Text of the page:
By Hemang Desai*
An embassy dispatched by the powerful Indian Pandyan king to the court of the Roman emperor Augustus had left the port of Bharuch in Gujarat in 25 BCE. The journey of this embassy took four months to reach the Roman town of Samos. The Indian ambassador, desirous of striking a chord of goodwill, had brought for Augustus a variety of gifts; among them tigers, a python, and an armless boy who discharged arrows from a bow with his toes. The leader of this embassy, one Shravanacharya, had also carried a letter from the Indian king written in Greek on vellum, offering Augustus an alliance.
The intercourse between Rome and India was taking place on the lines of maritime heritage of previous centuries. The theme of ports and of hinterland involved in production of goods to be exported is a constant feature of Indian history; the world’s oldest corridors of long-range commerce indeed are the monsoons of maritime Asia. Sea navigation had already commenced by the time of the Buddha in the sixth century BCE. A jataka in the jataka mala, written between fourth to the first centuries BCE, describes the attributes of an ideal sea-pilot:
“The Bodhisatva knew the courses of the stars and their path orientation. He would never ignore any weather condition; he could distinguish regions of the sea by fish-life, colour of water, nature of sea-bottom and depths, birds and coastal features. He was one with sharp memory and a strong character, and had great abilities in guiding the vessel to the right destination in safety, even in foul weather.”
The remains of Buddhist establishments have been found almost in every region of Gujarat in the form of rock-cut caves and stupas. Buddhism became a popular religion in Gujarat during the Kshatrapa period (1st – 4th century A.D.) and it continued to flourish during the Maitraka rule (470-788 A.D.).
However, there is evidence that trade was already finding markets in distant lands two thousand years before the time of the Buddha, during the Indus-Valley civilization that existed five thousand years ago. This great urban civilization, contemporaneous with those of Egypt and Mesopotamia, covered an expanse that stretched from Baluchistan in the west to the Upper Ganga-Yamuna Doab in the east. Dholavira in the Great Rann of Kachchh and Lothal are two incredible examples of Indus-Valley civilization settlements in Gujarat.
Lothal in Gujarat was a prominent port of the Indus- Valley civilization. It is located in the Bhāl region of modern Gujarat and dates from 2400 BCE. Discovered in 1954, Lothal was excavated in 1960 by the Archaeological Survey of India (ASI). Lothal’s dock, the world’s earliest known, connected the city to an ancient course of the Sabarmati River on the trade route between Harappan cities in Sindh and the peninsula of Saurashtra.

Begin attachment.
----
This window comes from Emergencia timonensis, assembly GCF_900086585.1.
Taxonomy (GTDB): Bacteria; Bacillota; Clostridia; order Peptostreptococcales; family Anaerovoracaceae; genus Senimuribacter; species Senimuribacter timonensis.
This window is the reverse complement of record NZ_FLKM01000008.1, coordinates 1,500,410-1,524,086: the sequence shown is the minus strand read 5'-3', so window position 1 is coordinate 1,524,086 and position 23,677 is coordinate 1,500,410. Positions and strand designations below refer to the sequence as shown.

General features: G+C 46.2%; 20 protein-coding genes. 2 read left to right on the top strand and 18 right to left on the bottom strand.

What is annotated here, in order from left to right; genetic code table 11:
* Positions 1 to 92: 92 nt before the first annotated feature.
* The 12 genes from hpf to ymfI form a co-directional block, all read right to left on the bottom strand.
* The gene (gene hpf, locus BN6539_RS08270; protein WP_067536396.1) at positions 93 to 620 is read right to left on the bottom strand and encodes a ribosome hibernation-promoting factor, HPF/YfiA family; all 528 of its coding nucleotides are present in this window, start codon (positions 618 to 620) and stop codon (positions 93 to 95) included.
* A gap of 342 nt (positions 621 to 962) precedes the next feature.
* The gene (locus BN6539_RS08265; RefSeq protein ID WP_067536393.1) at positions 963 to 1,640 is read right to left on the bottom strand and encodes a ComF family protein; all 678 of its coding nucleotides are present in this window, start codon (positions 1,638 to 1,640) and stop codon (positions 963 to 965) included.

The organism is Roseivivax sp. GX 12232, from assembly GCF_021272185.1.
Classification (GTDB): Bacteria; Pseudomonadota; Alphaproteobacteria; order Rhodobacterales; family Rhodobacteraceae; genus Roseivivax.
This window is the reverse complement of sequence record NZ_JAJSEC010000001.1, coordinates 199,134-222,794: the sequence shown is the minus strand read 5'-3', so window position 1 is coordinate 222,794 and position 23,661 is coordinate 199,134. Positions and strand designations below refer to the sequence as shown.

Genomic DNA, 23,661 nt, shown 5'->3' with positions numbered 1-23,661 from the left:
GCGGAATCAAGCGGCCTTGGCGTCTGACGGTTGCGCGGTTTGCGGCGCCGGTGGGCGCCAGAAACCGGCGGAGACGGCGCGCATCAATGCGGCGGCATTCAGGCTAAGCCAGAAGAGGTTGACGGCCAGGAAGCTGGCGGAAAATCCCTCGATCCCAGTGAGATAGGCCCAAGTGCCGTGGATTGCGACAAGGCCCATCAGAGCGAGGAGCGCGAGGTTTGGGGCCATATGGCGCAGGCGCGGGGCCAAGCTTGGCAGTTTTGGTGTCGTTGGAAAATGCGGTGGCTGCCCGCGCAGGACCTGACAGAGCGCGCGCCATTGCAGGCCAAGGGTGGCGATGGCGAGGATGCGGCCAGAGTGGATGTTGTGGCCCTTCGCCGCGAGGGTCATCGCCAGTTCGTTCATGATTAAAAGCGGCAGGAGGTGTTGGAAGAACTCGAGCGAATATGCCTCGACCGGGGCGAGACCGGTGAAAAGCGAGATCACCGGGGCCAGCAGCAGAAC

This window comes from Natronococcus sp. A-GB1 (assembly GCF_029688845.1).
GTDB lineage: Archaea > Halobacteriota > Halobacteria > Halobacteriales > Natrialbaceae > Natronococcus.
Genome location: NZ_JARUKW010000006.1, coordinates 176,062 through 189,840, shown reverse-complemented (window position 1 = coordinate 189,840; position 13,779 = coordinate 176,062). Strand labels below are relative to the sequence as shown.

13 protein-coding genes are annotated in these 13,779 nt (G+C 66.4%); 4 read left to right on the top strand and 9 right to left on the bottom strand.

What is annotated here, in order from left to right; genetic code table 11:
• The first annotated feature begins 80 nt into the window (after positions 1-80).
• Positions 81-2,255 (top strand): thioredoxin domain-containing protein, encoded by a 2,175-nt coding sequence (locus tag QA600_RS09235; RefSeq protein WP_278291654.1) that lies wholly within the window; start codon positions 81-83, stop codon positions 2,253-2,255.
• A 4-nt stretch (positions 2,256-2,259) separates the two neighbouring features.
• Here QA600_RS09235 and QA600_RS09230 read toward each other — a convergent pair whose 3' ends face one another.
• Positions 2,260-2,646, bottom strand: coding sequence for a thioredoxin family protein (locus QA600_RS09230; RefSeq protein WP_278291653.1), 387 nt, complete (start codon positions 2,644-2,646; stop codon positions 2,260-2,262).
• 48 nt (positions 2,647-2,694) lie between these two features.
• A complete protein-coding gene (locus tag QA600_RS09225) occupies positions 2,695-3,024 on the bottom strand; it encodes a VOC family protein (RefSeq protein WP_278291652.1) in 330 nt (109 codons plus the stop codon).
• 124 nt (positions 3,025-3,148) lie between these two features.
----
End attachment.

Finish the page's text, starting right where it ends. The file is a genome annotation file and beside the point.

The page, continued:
Back then the surrounding Kachchh desert of today was a part of the Arabian Sea. It was a vital and thriving trade centre in ancient times, with its beads, gems and valuable ornaments reaching the far corners of West Asia and Africa. The Indus Valley ornaments made in lapis lazuli, agate, carnelian, shells, silver and gold as well as utensils and toys made from clay also reveal a refined artistic and technological sense.
Historian D.D. Kosambi, has noted:
“We have conclusive evidence for long-distance trade of the Indus-Valley people. Indian copper was taken by sea to the island of Bahrain (Tilmun) for exchange with commodities brought by a special group of traders. The patronage in the earlier period was from the great temples like that of Nammu at Ur, from whose stock the stores were obtained, as well as the finance. We know a good deal from the Babylonian end of insurance, risks, loans, division of profits, as well as about the monopolist alik Tilmun merchants of Bahrain. In the later period the Assyrian king seems to have been the special patron, virtually senior partner in the merchants association for this trade. That they imported copper, ivory, monkeys, pearls, and such novelties is attested to by cuneiform records; all of these came in some quantity from India.”
The Solankis, also known as the Chalukyas, came to power in the area of Gujarat after the collapse of the famous Gupta Empire of India. Scholars of the period describe the land of the region as agriculturally fertile where artisan industry thrived. That apart from being traders, Gujaratis were also manufacturers of excellence during this time is noted by the historian Makrand Mehta: